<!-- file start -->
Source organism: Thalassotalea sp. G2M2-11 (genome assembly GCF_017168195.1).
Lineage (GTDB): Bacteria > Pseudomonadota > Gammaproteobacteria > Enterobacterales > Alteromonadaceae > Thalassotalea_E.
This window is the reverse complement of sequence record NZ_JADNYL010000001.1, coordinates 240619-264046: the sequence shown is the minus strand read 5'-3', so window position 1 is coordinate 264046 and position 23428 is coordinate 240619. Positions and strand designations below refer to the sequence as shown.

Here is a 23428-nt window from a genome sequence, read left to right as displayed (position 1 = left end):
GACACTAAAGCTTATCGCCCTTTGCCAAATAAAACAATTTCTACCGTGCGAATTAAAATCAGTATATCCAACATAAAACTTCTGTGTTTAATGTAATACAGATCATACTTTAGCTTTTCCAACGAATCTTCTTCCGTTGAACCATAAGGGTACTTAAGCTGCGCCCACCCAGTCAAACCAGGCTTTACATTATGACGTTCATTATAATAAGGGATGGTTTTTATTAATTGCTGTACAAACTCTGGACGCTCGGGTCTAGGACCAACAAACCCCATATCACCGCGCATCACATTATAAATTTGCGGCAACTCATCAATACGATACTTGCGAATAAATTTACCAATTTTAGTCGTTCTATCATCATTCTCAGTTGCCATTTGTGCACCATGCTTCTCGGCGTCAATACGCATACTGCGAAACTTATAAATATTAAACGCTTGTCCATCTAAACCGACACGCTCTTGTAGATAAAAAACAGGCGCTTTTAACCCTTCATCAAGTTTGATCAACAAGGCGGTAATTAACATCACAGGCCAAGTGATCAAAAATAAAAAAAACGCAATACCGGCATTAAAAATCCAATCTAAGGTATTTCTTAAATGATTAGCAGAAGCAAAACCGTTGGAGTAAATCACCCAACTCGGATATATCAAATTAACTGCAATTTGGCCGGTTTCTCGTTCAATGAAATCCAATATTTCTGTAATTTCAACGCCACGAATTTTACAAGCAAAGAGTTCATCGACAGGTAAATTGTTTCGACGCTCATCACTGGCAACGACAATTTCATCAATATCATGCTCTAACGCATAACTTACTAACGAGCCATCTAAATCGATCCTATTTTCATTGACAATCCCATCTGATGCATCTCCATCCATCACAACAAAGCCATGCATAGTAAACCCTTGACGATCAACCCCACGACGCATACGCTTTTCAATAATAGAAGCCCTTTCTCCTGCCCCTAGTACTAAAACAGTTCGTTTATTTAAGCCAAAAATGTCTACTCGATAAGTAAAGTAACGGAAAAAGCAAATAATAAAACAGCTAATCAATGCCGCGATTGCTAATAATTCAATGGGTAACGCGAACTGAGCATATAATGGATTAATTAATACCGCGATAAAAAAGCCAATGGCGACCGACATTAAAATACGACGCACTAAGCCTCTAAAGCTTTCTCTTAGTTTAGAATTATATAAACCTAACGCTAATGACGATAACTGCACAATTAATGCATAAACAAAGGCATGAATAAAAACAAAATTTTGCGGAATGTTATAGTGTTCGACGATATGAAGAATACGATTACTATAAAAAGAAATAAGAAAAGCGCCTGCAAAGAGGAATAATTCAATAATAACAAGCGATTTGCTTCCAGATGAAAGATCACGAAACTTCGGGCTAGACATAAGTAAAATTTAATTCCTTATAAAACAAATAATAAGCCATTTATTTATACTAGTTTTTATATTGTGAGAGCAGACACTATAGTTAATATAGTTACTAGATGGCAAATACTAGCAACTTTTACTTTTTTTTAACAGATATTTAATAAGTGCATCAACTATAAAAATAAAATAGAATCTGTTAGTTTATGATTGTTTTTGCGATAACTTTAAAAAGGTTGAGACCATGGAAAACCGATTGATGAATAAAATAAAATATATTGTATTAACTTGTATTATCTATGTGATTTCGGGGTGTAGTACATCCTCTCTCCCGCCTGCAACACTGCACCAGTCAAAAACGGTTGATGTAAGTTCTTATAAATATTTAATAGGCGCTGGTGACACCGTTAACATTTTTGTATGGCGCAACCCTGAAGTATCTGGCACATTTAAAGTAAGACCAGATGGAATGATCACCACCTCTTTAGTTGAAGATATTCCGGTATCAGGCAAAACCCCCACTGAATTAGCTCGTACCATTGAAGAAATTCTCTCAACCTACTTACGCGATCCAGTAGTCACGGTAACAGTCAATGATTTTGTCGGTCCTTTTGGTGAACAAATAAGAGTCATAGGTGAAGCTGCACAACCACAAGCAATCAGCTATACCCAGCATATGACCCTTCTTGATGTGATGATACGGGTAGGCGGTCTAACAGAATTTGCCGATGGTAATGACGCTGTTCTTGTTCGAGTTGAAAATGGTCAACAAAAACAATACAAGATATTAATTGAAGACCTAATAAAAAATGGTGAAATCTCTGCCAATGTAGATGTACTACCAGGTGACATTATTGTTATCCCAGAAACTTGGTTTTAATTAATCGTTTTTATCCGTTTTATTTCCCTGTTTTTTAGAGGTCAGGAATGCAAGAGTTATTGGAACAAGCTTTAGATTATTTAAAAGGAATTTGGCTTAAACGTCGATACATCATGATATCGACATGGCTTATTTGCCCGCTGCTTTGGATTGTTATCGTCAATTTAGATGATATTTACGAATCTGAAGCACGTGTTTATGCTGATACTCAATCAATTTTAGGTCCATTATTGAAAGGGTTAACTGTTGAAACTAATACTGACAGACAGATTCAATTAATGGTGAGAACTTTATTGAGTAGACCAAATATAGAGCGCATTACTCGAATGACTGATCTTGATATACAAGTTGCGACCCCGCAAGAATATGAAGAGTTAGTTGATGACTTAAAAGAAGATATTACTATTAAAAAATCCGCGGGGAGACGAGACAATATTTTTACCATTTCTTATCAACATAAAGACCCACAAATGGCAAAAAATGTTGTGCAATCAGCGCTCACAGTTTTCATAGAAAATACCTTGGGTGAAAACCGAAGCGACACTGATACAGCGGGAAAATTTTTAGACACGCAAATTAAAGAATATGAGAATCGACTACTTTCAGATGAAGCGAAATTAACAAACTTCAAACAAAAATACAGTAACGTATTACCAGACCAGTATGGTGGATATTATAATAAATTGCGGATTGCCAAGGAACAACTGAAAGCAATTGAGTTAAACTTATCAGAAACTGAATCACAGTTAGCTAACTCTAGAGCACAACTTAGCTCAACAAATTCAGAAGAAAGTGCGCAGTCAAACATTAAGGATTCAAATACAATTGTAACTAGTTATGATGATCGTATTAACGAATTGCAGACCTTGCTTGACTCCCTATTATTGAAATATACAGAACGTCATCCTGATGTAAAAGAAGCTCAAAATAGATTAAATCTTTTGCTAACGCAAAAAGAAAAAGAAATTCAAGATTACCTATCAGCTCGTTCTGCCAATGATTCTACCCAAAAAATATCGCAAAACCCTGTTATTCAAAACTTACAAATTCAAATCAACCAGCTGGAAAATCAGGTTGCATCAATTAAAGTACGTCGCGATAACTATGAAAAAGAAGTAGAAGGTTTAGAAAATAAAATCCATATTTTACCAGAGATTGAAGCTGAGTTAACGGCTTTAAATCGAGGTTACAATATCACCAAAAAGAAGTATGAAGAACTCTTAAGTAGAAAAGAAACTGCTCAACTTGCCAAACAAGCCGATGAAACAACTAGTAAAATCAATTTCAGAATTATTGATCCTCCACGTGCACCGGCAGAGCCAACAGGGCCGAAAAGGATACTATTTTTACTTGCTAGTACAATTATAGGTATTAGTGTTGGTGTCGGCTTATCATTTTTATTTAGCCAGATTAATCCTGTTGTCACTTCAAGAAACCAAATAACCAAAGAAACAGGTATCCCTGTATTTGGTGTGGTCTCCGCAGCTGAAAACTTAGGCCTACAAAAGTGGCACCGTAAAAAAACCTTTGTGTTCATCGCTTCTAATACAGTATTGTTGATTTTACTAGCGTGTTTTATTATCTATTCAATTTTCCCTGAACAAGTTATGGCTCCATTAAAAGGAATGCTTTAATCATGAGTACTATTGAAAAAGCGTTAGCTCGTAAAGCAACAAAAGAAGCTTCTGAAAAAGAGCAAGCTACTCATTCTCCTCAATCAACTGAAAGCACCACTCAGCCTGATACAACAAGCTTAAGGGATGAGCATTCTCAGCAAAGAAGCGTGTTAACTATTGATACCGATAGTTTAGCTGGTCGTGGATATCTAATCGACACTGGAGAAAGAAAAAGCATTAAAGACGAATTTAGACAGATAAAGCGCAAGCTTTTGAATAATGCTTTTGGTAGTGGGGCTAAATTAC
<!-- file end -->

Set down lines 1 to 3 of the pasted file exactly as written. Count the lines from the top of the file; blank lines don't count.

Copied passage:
Source organism: Thalassotalea sp. G2M2-11 (genome assembly GCF_017168195.1).
Lineage (GTDB): Bacteria > Pseudomonadota > Gammaproteobacteria > Enterobacterales > Alteromonadaceae > Thalassotalea_E.
This window is the reverse complement of sequence record NZ_JADNYL010000001.1, coordinates 240619-264046: the sequence shown is the minus strand read 5'-3', so window position 1 is coordinate 264046 and position 23428 is coordinate 240619. Positions and strand designations below refer to the sequence as shown.